I turn to the first question whether Burke is correct in its premise that Aguilar and Spinelli were "addressed to the particular problem of professional informers." It seems to me that the Aguilar court was concerned with a larger problem which includes but is hardly limited to the use of professional informants. It was attempting to regulate the complex realities of investigation and prosecution of "victimless" crimes and possessory offenses. Where the forbidden act is consensual, the victim, if any, seldom seeks prosecution. Where the crime is perpetrated in solitude or secrecy, there will be no witness to come forward and accuse. In such a context, informants necessarily are the primary vehicle through which police work is accomplished. See Note, The Supreme Court, 1970 Term, 85 Harv.L.Rev. 3, 59-60 (1971).
Where informants are necessary, their utilization carries a risk of prevarication, for the informant may be under such pressure or feel such desire to supply incriminating information that he will invent or embellish facts before he allows himself to fail at his task. It was to eliminate even the possibility of such abuse of power which could "make a mockery of the warrant process" that Aguilar and Spinelli were written. Note, The Supreme Court, 1968 Term, 83 Harv.L.Rev. 7, 181 (1969); see also 85 Harv.L.Rev. at 61. The potential for abuse of power by informants is not restricted to paid tipsters. Inducement to invent or to embellish facts may be quantitatively different as between paid and unpaid informants, but it is not necessarily qualitatively distinct, nor is untruthfulness of demonstrated greater or lesser incidence in those two classes.
Bell was not a "victimless" crime but an armed robbery witnessed by a number of persons willing and able to identify the assailants. Such is not a situation in which the use of informants is necessary or usual to police work, unlike the passive or undercover police work the Supreme Court considered in Aguilar.
In Whiteley v. Warden, 401 U.S. 560, 91 S.Ct. 1031, 28 L.Ed.2d 306 (1971), an informer's tip provided the impetus for defendant's arrest and the search incident thereto. The complaint on which the arrest warrant was issued did not refer to the informer but rested on conclusory statements by the sheriff. The Supreme Court held the complaint inadequate and also rejected a contention that the informer's description of defendant and the car in which he was arrested supported a warrantless, probable cause arrest. The status of the informer was neither revealed nor inquired into by the Court, which re-emphasized Aguilar and Spinelli, and there is nothing to suggest he could not have been a mere bystander who had witnessed the crime. Yet the Court's implication is that whatever the informer's status, the Aguilar-Spinelli standards apply when either an arrest warrant or a probable cause arrest has its factual basis in an informer's tip.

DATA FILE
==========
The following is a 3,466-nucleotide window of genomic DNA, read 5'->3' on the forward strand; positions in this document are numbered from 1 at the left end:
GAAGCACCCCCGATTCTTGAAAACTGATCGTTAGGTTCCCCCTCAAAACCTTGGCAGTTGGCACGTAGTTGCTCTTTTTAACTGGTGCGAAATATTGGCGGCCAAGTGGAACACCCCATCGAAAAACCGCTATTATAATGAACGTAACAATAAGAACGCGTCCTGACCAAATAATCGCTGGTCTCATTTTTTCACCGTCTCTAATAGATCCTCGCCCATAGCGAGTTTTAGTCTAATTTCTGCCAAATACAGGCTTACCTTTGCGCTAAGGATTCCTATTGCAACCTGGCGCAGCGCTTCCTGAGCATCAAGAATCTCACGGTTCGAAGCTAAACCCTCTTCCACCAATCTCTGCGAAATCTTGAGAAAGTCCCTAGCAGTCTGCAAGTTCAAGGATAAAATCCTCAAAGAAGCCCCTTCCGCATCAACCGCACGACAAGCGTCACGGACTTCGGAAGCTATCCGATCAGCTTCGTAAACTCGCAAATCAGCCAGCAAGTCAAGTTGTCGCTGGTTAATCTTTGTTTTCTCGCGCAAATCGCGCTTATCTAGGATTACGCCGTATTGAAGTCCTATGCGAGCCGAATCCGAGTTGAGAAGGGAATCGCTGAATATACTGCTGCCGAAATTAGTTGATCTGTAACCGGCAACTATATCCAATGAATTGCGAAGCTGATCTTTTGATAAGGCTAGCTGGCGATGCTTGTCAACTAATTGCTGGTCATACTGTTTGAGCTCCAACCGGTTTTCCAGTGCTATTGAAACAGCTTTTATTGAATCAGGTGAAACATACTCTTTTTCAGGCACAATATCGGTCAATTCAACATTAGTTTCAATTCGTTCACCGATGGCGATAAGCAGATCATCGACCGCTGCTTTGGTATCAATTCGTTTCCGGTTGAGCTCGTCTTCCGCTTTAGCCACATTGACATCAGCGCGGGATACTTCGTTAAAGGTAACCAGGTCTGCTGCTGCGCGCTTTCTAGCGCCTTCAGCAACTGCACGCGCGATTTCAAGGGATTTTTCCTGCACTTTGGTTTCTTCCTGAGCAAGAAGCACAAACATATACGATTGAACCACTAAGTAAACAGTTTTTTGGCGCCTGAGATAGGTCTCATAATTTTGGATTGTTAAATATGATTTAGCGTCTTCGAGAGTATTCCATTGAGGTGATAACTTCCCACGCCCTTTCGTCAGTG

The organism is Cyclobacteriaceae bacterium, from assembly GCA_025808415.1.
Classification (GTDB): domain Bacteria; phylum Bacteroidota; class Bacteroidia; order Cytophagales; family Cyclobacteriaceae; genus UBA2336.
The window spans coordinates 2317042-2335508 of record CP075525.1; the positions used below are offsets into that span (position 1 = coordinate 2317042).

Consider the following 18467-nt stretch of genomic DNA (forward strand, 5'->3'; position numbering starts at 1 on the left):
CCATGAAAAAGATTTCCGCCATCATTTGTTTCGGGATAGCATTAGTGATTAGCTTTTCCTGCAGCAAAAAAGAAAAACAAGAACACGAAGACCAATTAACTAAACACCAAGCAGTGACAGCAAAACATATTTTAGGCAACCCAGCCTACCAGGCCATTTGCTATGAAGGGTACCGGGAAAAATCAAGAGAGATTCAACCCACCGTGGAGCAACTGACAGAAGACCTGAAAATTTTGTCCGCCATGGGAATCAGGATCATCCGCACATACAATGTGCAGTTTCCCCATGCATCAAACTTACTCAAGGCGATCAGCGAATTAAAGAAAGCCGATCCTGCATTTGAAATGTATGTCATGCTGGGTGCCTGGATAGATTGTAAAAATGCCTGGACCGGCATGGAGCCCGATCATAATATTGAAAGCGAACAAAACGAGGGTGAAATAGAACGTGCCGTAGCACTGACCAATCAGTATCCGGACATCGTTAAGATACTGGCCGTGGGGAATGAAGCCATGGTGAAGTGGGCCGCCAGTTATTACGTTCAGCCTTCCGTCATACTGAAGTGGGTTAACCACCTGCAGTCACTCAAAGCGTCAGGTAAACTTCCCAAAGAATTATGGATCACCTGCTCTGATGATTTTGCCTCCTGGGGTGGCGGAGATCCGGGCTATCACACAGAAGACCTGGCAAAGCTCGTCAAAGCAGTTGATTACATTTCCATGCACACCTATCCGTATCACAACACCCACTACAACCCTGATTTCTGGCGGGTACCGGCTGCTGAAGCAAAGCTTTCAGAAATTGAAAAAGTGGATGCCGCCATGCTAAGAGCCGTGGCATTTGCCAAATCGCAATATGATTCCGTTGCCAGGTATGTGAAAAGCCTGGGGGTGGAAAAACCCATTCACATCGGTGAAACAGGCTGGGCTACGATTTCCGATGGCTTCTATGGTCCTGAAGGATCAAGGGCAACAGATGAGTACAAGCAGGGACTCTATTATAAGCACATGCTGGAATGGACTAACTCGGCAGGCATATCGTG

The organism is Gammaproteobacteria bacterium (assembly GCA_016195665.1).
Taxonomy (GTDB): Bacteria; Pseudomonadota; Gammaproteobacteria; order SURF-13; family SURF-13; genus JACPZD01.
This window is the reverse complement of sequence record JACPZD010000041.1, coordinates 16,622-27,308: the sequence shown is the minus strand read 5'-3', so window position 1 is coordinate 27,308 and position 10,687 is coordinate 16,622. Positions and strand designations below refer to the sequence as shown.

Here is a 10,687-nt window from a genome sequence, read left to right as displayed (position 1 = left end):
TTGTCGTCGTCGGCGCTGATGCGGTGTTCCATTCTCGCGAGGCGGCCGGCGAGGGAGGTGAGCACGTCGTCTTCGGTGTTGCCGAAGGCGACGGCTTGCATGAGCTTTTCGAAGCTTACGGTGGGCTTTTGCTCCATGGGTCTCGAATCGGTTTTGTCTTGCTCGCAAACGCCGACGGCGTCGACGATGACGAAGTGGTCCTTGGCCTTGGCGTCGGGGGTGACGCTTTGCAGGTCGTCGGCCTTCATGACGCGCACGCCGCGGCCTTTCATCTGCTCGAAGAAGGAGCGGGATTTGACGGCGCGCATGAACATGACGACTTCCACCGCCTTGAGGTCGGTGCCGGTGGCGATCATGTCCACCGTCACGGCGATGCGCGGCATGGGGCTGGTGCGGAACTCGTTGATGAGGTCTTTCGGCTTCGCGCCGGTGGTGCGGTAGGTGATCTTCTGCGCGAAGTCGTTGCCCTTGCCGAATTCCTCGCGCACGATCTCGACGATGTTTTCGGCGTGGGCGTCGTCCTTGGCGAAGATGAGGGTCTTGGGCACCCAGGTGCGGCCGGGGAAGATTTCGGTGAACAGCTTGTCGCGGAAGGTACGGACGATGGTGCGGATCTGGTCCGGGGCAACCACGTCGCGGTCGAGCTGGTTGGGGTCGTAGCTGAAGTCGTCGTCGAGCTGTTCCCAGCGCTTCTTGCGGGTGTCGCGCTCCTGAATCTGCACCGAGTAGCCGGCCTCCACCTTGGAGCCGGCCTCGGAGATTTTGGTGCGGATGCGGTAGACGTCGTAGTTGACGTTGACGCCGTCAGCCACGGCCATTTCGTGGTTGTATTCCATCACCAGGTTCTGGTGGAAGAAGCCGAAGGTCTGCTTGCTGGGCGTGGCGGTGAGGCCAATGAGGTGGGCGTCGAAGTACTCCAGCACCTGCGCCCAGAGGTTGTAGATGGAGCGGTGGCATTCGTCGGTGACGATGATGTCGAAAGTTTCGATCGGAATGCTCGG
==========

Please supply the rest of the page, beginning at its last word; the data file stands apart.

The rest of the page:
Similarly, in U. S. v. Harris, 403 U.S. 573, 91 S.Ct. 2075, 29 L.Ed.2d 723 (1973), neither the affidavit nor the opinion indicated that the informer was previously known to or used by the police as an informer. The Sixth Circuit relied on Aguilar and Spinelli to hold the affidavit insufficient. Had the Supreme Court viewed those decisions as establishing standards applicable only to professional informers, the Harris facts warranted at least an initial inquiry into the informer's status. Instead the opinion acknowledged applicability of Aguilar and Spinelli but rationalized noncompliance with their commands. Chief Justice Burger's language explaining the grant of certiorari in Harris further evidences an intent that nonprofessionals not be excluded in a plenary matter from the Aguilar-Spinelli requirements. He defined the issue as involving the "informant known to the police, but not identified to the magistrate, who purports to relate his personal knowledge of criminal activity." Id. at 575, 91 S.Ct. at 2078, 29 L.Ed.2d at 729. That description includes nonprofessionals, bystanders, and victims as well as paid informers. Even the dissenting opinion's framing of the issue seems to acknowledge inclusion of nonprofessionals within the rule, referring to "unidentified informants who purport to describe criminal activity of which they have personal knowledge, and where it does not appear that such informants have previously supplied accurate information to law enforcement officers." Id. at 586, 91 S.Ct. at 2083, 29 L.Ed.2d at 735.